5 Ways to Prevent Back Pain

Chronic back pain is a wide-spread problem affecting as many as eight out of ten people at some point in their lives. Ongoing back pain can occur as a result of injury, overwork or disease processes. Pain management will likely include working with a physical therapist or other medical specialist in order to reduce the intensity and/or the frequency of pain symptoms. However, there are a number of techniques and tips that individuals can use to prevent back pain from occurring.5 Ways to Prevent Back Pain

Exercise and Diet

Exercise may be the last thing on a pain patient’s mind, but regular exercise is the most important component to any pain management therapy and is also a great preventative measure. Exercise helps keep the back muscles limber and strengthens them so that they do not place undue stress on the spine. Exercise also increases blood flow and eases inflammation. Stretching before and after physical activity is essential; without proper stretching the muscles can become strained which will increase back pain rather than lessen it. However, static stretching is counterproductive. Stretching must be performed in specific movements which move into new range of motion and move out of it.

It is also important to maintain a healthy weight. Excess weight, particularly in the core area, can increase the stress on the back and perpetuate pain symptoms. So in addition to exercise, eating a healthy diet is very important. Ensuring that there is enough vitamin D in the diet can help keep bones healthy and strong as well. Medical professionals can advise patients on the best types of exercise for their specific pain symptoms.

Maintain Good Posture and Sleeping Positions

Many chronic pain patients have jobs that require them to sit for extended periods throughout the day. While this may seem to place less stress on the back muscles, sitting for log periods can place as much or more strain on the back muscles than physical activity. Sitting compresses the spongy discs between the vertebrae and causes them to lose fluid, which provides their nourishment. To combat this effect, sit up straight and use a chair that provides good lumbar support. Place the knees slightly above the hips when sitting and place them on a short stool if possible. Take frequent breaks and walk around or stretch regularly to ease stress on the spine and back muscles.

Sleeping in the proper position is as important as maintaining good posture. A physician or other medical professional can suggest the best position for the specific origins of various types of pain; however, there are some general guidelines to follow as well. A side position with the knees slightly raised may be ideal for people with lower back pain, but some people prefer to sleep on their backs. If so, using a pillow to support the lower back and the knees may lessen the symptoms. Sleeping on the stomach is particularly hard on pain, but if need be, patients can place a pillow under the hips to lessen the strain.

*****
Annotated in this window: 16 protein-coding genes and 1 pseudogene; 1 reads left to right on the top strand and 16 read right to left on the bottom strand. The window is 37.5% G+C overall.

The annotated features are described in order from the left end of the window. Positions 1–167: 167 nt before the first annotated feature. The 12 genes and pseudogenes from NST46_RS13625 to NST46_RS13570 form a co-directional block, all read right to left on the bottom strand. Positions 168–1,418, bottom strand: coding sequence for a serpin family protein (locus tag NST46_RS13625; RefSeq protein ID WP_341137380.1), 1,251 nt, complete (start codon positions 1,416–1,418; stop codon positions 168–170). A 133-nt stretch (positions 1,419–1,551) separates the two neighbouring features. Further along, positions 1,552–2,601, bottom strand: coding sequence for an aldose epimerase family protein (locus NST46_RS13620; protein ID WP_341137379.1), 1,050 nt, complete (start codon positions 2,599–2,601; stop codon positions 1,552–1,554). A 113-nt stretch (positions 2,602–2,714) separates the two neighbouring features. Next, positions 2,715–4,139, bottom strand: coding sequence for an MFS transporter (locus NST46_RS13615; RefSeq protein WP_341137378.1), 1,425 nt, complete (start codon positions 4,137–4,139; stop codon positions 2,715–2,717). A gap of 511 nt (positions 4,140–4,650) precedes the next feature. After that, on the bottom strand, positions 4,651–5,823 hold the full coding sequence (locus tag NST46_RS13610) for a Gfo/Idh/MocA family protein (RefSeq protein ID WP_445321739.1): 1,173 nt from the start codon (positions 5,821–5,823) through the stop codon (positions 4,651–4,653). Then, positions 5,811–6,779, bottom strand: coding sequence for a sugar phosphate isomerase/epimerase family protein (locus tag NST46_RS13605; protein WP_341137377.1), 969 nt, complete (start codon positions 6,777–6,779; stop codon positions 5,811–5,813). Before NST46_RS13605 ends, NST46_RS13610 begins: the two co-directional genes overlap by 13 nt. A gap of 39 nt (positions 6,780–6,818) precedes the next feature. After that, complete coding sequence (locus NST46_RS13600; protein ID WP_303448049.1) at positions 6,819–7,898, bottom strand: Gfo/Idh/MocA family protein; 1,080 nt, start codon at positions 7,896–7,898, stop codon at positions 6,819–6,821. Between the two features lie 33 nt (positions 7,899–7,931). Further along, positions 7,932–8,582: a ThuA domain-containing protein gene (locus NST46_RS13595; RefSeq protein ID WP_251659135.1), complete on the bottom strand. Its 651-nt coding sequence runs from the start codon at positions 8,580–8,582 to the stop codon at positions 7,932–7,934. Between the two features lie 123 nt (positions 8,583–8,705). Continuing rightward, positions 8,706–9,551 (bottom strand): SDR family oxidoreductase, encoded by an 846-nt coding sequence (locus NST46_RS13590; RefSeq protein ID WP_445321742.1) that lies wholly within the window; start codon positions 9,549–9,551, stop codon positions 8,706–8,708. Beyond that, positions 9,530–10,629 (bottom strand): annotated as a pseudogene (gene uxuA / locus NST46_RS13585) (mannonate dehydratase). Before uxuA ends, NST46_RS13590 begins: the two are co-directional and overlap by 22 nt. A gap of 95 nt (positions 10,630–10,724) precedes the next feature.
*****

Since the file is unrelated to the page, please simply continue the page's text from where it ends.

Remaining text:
Learn to Lift Properly

One of the chief complaints that chronic pain patients have is the limitations that the pain imposes on their daily activities. Even completing routine household tasks can seem monumental in the face of back pain. Learning to lift properly can prevent back pain and allow patients to complete household tasks and engage in favored activities with fewer limitations.

Bending over from the waist to lift can cause serious back problems; instead bend at the knee and lift with the leg muscles. Hold the item close to the body and do not pivot the body while lifting. Keep the item between the armpit and knees when moving it and keep in mind that light objects can cause just as much damage as heavy ones if not lifted properly.

Wear Proper Shoes and Clothing

Wearing comfortable, low-heeled shoes is another great way to lessen pain. While fashion may dictate higher heels and narrower toe boxes, these types of shoes are extremely detrimental for the back and spine. Heels higher than one inch can really take a toll on the muscles and actually misalign the bones in the spine, increasing pain. If high heels must be worn, limit the amount of time and bring lower heeled shoes to change into.

In addition, wear looser fitting clothing. Tight pant and jeans can create pressure on the muscles and bones which can create pain and reduce blood flow as well.


In this instance, an athlete was originally diagnosed with minor quadriceps muscle strain and was treated for four weeks, with unsatisfactory results. When he came to our clinic, the muscle was not healing, and the patients’ muscle tissue had already begun to atrophy.

Upon examination using MSUS, we discovered that he had a full muscle thickness tear that had been overlooked by his previous provider. To mitigate damage and promote healing, surgery should have been performed immediately after the injury occurred. Because of misdiagnosis and inappropriate treatment, the patient now has permanent damage that cannot be corrected.

The most important advantage of Ultrasound over MRI imaging is its ability to zero in on the symptomatic region and obtain imaging, with active participation and feedback from the patient. Using dynamic MSUS, we can see what happens when patients contract their muscles, something that cannot be done with MRI. From a diagnostic perspective, this interaction is invaluable.

Dynamic ultrasonography examination demonstrating
the full thickness tear and already occurring muscle atrophy
due to misdiagnosis and not referring the patient
to proper diagnostic workup

Demonstration of how very small muscle defect is made and revealed
to be a complete tear with muscle contraction
under diagnostic sonography (not possible with MRI)


Complete tear of rectus femoris
with large hematoma (blood)


Separation of muscle ends due to tear elicited
on dynamic sonography examination

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